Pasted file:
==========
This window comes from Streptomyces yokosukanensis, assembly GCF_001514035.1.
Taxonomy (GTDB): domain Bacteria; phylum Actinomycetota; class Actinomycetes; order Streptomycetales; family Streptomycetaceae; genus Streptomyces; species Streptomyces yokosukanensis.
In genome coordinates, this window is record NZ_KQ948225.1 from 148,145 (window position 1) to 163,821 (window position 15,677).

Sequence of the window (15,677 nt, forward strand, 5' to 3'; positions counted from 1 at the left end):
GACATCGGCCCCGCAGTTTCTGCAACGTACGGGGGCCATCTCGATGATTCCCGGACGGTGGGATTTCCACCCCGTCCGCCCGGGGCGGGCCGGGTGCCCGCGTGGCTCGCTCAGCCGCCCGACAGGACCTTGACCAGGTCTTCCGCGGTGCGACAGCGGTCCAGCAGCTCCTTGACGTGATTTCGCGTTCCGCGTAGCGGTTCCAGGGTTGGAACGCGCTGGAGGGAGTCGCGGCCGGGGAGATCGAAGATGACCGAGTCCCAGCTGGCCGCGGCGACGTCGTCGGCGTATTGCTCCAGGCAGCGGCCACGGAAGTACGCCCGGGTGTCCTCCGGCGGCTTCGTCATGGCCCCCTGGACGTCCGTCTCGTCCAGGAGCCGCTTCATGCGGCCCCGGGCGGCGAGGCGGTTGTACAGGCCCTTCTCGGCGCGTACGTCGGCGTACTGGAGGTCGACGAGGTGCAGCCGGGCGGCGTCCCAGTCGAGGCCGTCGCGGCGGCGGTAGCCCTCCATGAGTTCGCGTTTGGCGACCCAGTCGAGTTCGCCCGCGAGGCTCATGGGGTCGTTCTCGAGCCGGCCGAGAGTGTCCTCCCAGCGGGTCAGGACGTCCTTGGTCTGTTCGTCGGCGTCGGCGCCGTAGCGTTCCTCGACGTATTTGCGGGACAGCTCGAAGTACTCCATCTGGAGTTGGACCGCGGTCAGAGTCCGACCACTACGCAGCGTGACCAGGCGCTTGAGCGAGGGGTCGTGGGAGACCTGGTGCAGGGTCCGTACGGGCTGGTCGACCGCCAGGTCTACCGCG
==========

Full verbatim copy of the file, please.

This window comes from Streptomyces yokosukanensis, assembly GCF_001514035.1.
Taxonomy (GTDB): domain Bacteria; phylum Actinomycetota; class Actinomycetes; order Streptomycetales; family Streptomycetaceae; genus Streptomyces; species Streptomyces yokosukanensis.
In genome coordinates, this window is record NZ_KQ948225.1 from 148,145 (window position 1) to 163,821 (window position 15,677).

Sequence of the window (15,677 nt, forward strand, 5' to 3'; positions counted from 1 at the left end):
GACATCGGCCCCGCAGTTTCTGCAACGTACGGGGGCCATCTCGATGATTCCCGGACGGTGGGATTTCCACCCCGTCCGCCCGGGGCGGGCCGGGTGCCCGCGTGGCTCGCTCAGCCGCCCGACAGGACCTTGACCAGGTCTTCCGCGGTGCGACAGCGGTCCAGCAGCTCCTTGACGTGATTTCGCGTTCCGCGTAGCGGTTCCAGGGTTGGAACGCGCTGGAGGGAGTCGCGGCCGGGGAGATCGAAGATGACCGAGTCCCAGCTGGCCGCGGCGACGTCGTCGGCGTATTGCTCCAGGCAGCGGCCACGGAAGTACGCCCGGGTGTCCTCCGGCGGCTTCGTCATGGCCCCCTGGACGTCCGTCTCGTCCAGGAGCCGCTTCATGCGGCCCCGGGCGGCGAGGCGGTTGTACAGGCCCTTCTCGGCGCGTACGTCGGCGTACTGGAGGTCGACGAGGTGCAGCCGGGCGGCGTCCCAGTCGAGGCCGTCGCGGCGGCGGTAGCCCTCCATGAGTTCGCGTTTGGCGACCCAGTCGAGTTCGCCCGCGAGGCTCATGGGGTCGTTCTCGAGCCGGCCGAGAGTGTCCTCCCAGCGGGTCAGGACGTCCTTGGTCTGTTCGTCGGCGTCGGCGCCGTAGCGTTCCTCGACGTATTTGCGGGACAGCTCGAAGTACTCCATCTGGAGTTGGACCGCGGTCAGAGTCCGACCACTACGCAGCGTGACCAGGCGCTTGAGCGAGGGGTCGTGGGAGACCTGGTGCAGGGTCCGTACGGGCTGGTCGACCGCCAGGTCTACCGCG